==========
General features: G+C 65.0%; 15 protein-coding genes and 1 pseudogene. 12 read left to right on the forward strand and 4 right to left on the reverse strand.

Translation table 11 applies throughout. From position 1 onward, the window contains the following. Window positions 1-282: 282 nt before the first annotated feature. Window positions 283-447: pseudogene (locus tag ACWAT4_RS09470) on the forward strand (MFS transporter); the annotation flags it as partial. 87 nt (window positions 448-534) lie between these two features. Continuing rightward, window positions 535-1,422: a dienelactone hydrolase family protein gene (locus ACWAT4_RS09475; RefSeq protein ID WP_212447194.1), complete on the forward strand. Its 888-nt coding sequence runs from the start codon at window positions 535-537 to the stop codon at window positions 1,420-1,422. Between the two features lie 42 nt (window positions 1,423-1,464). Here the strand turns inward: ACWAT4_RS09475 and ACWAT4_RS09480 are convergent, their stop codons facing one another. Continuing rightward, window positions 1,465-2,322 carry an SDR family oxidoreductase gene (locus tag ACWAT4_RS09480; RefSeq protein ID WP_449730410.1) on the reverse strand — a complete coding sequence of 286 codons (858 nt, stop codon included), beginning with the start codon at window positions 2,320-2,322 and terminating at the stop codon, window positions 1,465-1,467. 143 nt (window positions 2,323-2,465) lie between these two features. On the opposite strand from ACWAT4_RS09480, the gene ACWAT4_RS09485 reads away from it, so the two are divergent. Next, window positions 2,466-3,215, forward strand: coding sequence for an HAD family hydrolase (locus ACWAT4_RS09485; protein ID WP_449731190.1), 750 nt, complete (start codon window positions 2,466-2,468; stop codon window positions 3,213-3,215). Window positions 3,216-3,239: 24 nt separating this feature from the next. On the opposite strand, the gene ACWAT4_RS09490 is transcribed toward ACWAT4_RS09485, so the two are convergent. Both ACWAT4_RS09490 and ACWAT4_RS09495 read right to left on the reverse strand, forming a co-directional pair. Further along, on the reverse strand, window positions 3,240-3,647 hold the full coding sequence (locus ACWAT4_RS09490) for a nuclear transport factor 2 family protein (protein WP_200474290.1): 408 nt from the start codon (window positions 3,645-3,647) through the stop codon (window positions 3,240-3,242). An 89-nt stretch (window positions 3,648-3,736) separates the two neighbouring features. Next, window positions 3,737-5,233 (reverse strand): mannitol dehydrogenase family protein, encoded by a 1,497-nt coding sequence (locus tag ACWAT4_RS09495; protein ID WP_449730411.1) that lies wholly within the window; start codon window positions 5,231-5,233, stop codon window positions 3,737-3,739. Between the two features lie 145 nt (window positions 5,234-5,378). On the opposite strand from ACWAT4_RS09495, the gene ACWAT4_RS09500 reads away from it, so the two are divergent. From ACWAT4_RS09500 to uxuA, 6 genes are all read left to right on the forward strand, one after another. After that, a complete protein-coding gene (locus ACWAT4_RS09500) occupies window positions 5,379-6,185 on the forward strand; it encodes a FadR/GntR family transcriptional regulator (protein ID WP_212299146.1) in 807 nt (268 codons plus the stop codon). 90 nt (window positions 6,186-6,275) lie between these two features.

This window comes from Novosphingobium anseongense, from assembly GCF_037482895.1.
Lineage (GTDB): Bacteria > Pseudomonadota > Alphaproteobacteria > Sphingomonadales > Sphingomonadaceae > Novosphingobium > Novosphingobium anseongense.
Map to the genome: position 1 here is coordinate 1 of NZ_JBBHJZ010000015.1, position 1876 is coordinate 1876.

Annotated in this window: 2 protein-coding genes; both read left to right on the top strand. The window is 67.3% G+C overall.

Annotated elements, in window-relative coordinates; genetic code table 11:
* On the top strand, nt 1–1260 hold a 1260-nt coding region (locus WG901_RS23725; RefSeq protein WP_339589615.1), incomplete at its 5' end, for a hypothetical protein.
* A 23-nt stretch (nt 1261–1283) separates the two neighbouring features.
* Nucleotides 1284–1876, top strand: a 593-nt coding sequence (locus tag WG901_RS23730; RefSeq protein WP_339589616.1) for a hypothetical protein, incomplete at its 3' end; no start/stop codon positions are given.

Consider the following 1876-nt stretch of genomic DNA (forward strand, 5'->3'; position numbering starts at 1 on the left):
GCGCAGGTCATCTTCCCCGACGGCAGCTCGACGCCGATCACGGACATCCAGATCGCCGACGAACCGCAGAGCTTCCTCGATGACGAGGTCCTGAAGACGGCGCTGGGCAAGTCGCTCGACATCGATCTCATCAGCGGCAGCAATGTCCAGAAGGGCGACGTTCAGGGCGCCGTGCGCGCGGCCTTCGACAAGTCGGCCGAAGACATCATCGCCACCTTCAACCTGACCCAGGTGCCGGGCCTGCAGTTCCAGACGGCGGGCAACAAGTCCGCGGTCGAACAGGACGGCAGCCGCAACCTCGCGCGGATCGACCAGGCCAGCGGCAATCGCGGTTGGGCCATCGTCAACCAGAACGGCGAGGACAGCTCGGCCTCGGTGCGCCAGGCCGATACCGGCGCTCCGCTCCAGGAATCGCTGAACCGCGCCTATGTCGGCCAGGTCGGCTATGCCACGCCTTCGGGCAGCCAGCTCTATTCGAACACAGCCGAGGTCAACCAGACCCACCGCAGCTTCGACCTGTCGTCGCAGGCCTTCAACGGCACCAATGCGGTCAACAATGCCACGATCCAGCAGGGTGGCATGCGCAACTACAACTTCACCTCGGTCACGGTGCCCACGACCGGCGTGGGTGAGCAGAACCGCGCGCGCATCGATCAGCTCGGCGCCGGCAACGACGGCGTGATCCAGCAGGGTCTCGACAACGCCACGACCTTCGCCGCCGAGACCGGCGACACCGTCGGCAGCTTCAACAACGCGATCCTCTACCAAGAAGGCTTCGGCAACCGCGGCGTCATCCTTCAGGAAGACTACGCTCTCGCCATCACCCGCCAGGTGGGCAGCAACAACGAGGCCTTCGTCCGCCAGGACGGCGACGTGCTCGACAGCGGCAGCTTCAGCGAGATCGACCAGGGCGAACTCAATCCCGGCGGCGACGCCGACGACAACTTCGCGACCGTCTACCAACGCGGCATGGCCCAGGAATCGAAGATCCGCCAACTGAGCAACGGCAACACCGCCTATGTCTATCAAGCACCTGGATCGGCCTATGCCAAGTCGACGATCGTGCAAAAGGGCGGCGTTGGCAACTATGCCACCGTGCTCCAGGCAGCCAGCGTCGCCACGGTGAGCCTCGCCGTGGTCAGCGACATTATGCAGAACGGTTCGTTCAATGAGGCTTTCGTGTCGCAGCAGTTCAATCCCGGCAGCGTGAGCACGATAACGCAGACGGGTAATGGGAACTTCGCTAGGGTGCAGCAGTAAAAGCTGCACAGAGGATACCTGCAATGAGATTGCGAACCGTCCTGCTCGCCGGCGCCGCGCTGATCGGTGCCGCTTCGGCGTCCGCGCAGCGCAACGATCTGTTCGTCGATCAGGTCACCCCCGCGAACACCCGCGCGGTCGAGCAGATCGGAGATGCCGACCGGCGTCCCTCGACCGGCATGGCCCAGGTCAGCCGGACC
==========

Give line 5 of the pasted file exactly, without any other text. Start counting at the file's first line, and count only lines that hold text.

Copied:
Map to the genome: position 1 here is coordinate 1 of NZ_JBBHJZ010000015.1, position 1876 is coordinate 1876.